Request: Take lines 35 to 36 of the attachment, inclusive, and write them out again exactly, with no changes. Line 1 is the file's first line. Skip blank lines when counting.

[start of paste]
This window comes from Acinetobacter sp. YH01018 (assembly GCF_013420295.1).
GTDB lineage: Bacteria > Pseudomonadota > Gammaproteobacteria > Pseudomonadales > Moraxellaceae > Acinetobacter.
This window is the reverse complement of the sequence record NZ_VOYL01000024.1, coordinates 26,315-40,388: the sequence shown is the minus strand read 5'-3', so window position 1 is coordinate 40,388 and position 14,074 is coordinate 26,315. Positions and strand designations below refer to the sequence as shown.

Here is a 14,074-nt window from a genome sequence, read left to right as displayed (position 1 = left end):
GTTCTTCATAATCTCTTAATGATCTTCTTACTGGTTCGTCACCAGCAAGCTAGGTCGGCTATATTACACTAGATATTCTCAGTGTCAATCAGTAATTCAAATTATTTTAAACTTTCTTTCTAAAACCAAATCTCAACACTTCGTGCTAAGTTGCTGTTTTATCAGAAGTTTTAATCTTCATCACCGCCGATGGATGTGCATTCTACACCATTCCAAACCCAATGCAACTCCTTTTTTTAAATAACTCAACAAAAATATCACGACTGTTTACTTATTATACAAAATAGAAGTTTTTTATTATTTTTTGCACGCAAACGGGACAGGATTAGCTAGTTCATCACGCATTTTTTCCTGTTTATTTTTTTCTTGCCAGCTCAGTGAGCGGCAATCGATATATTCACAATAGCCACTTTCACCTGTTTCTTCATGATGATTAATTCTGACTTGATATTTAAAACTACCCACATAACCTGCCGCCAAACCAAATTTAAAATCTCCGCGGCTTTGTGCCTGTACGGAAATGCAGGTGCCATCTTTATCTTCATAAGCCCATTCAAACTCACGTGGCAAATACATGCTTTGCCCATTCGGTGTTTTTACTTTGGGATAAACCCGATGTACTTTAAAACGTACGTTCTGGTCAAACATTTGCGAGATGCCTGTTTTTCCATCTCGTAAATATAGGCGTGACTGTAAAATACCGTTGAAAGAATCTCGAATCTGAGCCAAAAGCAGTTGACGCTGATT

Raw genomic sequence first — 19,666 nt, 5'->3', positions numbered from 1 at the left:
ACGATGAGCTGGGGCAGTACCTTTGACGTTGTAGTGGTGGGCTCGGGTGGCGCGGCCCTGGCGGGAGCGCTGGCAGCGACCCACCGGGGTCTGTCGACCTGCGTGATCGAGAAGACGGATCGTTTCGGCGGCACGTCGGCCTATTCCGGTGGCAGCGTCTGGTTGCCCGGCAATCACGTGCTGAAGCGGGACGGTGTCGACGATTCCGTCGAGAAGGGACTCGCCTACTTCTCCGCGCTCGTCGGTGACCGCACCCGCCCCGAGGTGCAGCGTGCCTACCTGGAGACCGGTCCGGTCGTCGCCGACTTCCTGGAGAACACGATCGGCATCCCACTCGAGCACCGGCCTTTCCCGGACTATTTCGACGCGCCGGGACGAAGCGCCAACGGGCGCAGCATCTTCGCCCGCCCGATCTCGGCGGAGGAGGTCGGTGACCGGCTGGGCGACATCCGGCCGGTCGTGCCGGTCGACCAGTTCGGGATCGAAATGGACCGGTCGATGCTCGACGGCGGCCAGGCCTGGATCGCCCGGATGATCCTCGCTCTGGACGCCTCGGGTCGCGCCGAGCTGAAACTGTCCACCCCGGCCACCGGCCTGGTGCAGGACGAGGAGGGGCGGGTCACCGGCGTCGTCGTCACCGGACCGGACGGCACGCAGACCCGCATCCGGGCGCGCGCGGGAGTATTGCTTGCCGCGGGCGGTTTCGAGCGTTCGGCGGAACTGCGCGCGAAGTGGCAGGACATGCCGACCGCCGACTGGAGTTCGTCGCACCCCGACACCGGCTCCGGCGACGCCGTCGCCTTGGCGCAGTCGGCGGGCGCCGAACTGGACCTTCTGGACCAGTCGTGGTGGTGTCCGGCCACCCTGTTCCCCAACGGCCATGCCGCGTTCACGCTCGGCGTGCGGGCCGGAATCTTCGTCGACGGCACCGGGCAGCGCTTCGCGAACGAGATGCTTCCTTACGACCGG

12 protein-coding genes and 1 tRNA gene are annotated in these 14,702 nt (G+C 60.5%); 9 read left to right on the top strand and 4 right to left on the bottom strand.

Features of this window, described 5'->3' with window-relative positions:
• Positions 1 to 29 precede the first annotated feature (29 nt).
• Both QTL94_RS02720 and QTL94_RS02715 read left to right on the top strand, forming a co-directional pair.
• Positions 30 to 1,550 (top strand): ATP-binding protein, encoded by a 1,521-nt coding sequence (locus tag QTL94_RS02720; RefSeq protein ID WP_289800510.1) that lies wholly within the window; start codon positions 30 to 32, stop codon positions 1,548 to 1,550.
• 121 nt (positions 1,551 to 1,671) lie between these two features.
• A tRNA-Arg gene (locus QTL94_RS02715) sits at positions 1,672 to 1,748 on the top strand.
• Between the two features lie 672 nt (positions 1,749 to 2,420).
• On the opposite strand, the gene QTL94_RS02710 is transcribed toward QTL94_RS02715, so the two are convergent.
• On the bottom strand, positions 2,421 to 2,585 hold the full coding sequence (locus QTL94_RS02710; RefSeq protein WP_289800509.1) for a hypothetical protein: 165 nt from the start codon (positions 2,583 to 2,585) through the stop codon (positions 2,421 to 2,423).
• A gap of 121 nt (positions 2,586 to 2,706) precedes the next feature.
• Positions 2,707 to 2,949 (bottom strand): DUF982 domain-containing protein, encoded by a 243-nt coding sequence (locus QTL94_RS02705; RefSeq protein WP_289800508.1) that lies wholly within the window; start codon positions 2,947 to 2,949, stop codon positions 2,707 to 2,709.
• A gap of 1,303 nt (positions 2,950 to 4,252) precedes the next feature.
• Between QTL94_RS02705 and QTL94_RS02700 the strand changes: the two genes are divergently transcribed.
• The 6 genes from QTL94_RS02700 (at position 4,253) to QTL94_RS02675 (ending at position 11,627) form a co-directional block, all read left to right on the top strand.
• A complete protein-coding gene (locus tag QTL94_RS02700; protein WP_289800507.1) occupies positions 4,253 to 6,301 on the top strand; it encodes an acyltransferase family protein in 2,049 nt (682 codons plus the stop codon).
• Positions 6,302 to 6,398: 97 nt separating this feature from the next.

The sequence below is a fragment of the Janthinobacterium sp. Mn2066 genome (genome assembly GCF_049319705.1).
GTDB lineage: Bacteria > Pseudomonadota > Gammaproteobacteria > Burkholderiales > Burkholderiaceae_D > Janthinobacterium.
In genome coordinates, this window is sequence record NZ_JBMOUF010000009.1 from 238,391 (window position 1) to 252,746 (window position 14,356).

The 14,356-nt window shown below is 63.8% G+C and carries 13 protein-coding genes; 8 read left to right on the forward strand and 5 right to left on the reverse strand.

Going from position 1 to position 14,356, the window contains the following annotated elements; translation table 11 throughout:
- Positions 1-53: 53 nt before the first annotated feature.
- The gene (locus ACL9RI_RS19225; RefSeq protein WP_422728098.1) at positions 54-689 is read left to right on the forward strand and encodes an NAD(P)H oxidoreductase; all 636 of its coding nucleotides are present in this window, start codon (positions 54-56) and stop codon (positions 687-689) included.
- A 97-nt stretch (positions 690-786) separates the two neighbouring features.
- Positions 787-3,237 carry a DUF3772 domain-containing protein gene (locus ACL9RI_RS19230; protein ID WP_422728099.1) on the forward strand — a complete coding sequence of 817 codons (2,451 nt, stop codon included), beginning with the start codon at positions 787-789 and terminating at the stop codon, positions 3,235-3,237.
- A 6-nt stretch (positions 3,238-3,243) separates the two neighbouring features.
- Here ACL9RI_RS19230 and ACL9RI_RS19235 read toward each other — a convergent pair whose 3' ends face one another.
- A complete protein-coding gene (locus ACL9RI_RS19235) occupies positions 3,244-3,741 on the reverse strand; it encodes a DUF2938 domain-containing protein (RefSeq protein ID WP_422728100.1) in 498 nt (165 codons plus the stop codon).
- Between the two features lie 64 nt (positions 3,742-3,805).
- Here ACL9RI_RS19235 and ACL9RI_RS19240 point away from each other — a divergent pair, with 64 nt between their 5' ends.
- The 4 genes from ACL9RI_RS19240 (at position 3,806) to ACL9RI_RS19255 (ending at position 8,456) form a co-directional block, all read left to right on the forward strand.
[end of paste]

- Here ACL9RI_RS19230 and ACL9RI_RS19235 read toward each other — a convergent pair whose 3' ends face one another.
- A complete protein-coding gene (locus ACL9RI_RS19235) occupies positions 3,244-3,741 on the reverse strand; it encodes a DUF2938 domain-containing protein (RefSeq protein ID WP_422728100.1) in 498 nt (165 codons plus the stop codon).